United States / Polio Eradication

Fighting the Cure

Health has been praised as the most successful sector of the development field, with its easy measurability, its poignant visibility, its attainable fix in the form of vaccination and, notably, its removed place from the messiness of politics, at least in comparison to economic or education policy. However, as the Global Polio Eradication Initiative (GPEI) at last approaches its noble goal of a polio-free world, political unrest and fervor is increasingly thwarting and complicating vaccination efforts in Pakistan. Clearly, the choice to use polio as a political tool is unethical, but the politicization of the fight against polio also seems inevitable when polio eradication exists as a pet project of the United States.

Notably, the GPEI has an inherently American flair. Consider its four founders: WHO, Rotary International, the US Centers for Disease Control and Prevention (CDC), and the United Nations Children’s Fund (UNICEF). Rotary and CDC have specific ties to American interests; CDC is an American institution and Rotary was founded in the United States. In general, the United States struggles to differentiate political agenda and humanitarianism. Examples of this can be found in the frequent criticism of foreign aid’s centralization in the State Department rather than USAID, or the preference of U.S. allies as aid recipients. Despite its description as “global,” polio eradication has a decidedly American kinship, birthed and nourished by U.S. donors and abused by political leaders on both sides. However, polio eradication is labeled not “American,” but “global,” and the initiative must start to reflect this distinction.

The goal of polio eradication has become increasingly intertwined with U.S. political interests. In 2011, news burst that the CIA had used a fake polio vaccination team to gain access to the Bin Laden compound in order to collect information. Given that the United States and Pakistan wrestle with such a uniquely strained relationship, this act was detrimental to relations between American humanitarians and the Pakistani people. The repercussions of this mission have been drastic, with a marked increase in polio violence since the leak. Furthermore, Taliban leaders have banned polio vaccinations in certain regions as a protest against U.S. drone strikes. Polio has descended from its humanitarian sacredness to the dredges of political violence, and we have been the ones pulling it down.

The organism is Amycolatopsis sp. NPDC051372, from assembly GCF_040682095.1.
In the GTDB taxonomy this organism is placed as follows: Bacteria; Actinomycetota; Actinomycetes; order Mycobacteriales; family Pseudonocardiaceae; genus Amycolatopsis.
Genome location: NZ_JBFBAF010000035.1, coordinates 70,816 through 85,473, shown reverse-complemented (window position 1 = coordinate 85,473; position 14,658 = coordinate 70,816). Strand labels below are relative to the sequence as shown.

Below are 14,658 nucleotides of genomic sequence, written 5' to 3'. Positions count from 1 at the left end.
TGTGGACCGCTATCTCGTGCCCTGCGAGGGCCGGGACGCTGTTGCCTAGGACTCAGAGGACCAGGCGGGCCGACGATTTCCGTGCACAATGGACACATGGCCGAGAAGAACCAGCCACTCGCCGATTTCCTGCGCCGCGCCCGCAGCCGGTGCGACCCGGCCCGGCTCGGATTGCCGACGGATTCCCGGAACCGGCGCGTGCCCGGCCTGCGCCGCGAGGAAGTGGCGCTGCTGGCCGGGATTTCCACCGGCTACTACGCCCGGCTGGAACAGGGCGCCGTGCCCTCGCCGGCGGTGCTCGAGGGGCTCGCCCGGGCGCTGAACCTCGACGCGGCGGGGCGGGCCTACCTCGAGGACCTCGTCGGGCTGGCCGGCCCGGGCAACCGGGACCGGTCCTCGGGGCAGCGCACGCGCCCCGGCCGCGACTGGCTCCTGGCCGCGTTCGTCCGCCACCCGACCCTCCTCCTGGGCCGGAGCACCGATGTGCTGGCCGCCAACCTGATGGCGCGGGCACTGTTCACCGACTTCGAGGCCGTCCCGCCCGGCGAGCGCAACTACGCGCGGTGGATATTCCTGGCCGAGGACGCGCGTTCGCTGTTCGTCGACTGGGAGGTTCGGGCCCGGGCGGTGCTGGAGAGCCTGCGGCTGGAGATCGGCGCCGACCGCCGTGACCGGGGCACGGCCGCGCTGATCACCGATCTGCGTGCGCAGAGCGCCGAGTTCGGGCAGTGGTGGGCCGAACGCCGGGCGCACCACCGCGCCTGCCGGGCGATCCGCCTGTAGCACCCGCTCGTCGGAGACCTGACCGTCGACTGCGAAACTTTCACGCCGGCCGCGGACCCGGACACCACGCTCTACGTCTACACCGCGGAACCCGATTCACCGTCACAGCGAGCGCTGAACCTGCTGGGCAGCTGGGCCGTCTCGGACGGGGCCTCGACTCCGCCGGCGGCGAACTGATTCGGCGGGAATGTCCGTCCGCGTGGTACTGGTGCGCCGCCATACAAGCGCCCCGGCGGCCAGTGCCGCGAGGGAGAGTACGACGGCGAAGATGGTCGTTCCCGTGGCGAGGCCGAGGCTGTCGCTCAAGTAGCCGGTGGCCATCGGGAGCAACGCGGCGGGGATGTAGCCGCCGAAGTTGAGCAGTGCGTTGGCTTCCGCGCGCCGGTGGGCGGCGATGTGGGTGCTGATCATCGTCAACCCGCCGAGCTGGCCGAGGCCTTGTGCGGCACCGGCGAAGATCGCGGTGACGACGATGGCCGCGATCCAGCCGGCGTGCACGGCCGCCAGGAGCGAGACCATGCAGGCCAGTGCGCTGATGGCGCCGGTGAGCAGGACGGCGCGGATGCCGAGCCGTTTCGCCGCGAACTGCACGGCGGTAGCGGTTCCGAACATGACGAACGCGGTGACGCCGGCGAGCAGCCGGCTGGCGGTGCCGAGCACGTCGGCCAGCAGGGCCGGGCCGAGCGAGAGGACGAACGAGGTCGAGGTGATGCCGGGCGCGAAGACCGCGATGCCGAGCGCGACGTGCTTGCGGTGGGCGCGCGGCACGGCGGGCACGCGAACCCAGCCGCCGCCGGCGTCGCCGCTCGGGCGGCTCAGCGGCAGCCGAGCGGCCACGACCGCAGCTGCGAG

This January, as the GPEI geared up to celebrate the declaration of India as polio free, three polio vaccination workers were killed in a shooting in Peshawar, the latest in a series of violent acts toward polio vaccination teams. Perhaps the fault lies with the American approach to polio vaccination and humanitarian efforts in general, not just Pakistani extremists.

This instance of violence is among several others that indicate mounting hostility toward the GPEI—a hostility that initially seems nonsensical given the initiative’s humanitarian mission. Health workers in Pakistan, one of three countries where polio remains endemic, are struggling to realize the goal of a polio-free world amidst resistance to vaccination and mounting violence against vaccination workers. The stakes for polio in Pakistan are high for the GPEI’s ultimate goal of eradication: progress in Afghanistan will be nearly impossible due to migration if polio in Pakistan remains endemic. Not only do vaccinators struggle with the conventional difficulties of vaccination (resources, lack of visible positive outcome, etc.), but now they also must combat recent rumors of vaccination as a tool to secretly sterilize Muslim children.

Polio eradication’s situation as a project funded principally by American donors, organized by American institutions, and used to the advantage of American interests is currently paralyzing vaccination efforts. While the efforts by U.S. citizens and government organizations are noble, they are American efforts and foremost American efforts; therein lies the problem. Politicization of polio is perhaps symptomatic of the fact that polio eradication is an innately American effort. The consequential political violence is rendering the fight against polio asymptotical, and is even resulting in polio cases cropping up in formerly polio-free Syria. Globalizing the polio eradication effort is essential to the de-politicization of the initiative and the ultimate goal of a polio-free world.